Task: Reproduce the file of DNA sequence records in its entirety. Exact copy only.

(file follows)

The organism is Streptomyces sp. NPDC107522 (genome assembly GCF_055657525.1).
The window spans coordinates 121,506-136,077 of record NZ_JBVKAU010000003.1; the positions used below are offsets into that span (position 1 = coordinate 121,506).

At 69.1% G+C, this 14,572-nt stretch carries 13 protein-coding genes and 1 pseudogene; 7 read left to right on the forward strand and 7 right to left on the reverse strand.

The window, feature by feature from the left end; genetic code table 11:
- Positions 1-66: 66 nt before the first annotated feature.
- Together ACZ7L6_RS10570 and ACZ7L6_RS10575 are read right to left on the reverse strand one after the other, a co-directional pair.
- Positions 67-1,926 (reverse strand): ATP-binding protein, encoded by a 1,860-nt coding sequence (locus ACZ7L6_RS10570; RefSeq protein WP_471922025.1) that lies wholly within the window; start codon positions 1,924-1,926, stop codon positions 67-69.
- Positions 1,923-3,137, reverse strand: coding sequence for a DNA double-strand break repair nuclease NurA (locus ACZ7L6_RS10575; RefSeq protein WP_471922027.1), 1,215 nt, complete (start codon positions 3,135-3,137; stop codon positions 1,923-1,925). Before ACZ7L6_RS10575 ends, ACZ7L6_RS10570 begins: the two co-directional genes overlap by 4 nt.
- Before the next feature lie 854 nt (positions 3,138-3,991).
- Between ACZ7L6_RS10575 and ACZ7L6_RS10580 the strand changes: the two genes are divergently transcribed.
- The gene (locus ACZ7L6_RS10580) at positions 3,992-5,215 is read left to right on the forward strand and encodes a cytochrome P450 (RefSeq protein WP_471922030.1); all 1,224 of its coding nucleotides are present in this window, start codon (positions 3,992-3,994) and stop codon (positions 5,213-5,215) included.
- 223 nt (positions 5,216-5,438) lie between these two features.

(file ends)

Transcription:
The organism is Streptomyces sp. NPDC107522 (genome assembly GCF_055657525.1).
The window spans coordinates 121,506-136,077 of record NZ_JBVKAU010000003.1; the positions used below are offsets into that span (position 1 = coordinate 121,506).

At 69.1% G+C, this 14,572-nt stretch carries 13 protein-coding genes and 1 pseudogene; 7 read left to right on the forward strand and 7 right to left on the reverse strand.

The window, feature by feature from the left end; genetic code table 11:
- Positions 1-66: 66 nt before the first annotated feature.
- Together ACZ7L6_RS10570 and ACZ7L6_RS10575 are read right to left on the reverse strand one after the other, a co-directional pair.
- Positions 67-1,926 (reverse strand): ATP-binding protein, encoded by a 1,860-nt coding sequence (locus ACZ7L6_RS10570; RefSeq protein WP_471922025.1) that lies wholly within the window; start codon positions 1,924-1,926, stop codon positions 67-69.
- Positions 1,923-3,137, reverse strand: coding sequence for a DNA double-strand break repair nuclease NurA (locus ACZ7L6_RS10575; RefSeq protein WP_471922027.1), 1,215 nt, complete (start codon positions 3,135-3,137; stop codon positions 1,923-1,925). Before ACZ7L6_RS10575 ends, ACZ7L6_RS10570 begins: the two co-directional genes overlap by 4 nt.
- Before the next feature lie 854 nt (positions 3,138-3,991).
- Between ACZ7L6_RS10575 and ACZ7L6_RS10580 the strand changes: the two genes are divergently transcribed.
- The gene (locus ACZ7L6_RS10580) at positions 3,992-5,215 is read left to right on the forward strand and encodes a cytochrome P450 (RefSeq protein WP_471922030.1); all 1,224 of its coding nucleotides are present in this window, start codon (positions 3,992-3,994) and stop codon (positions 5,213-5,215) included.
- 223 nt (positions 5,216-5,438) lie between these two features.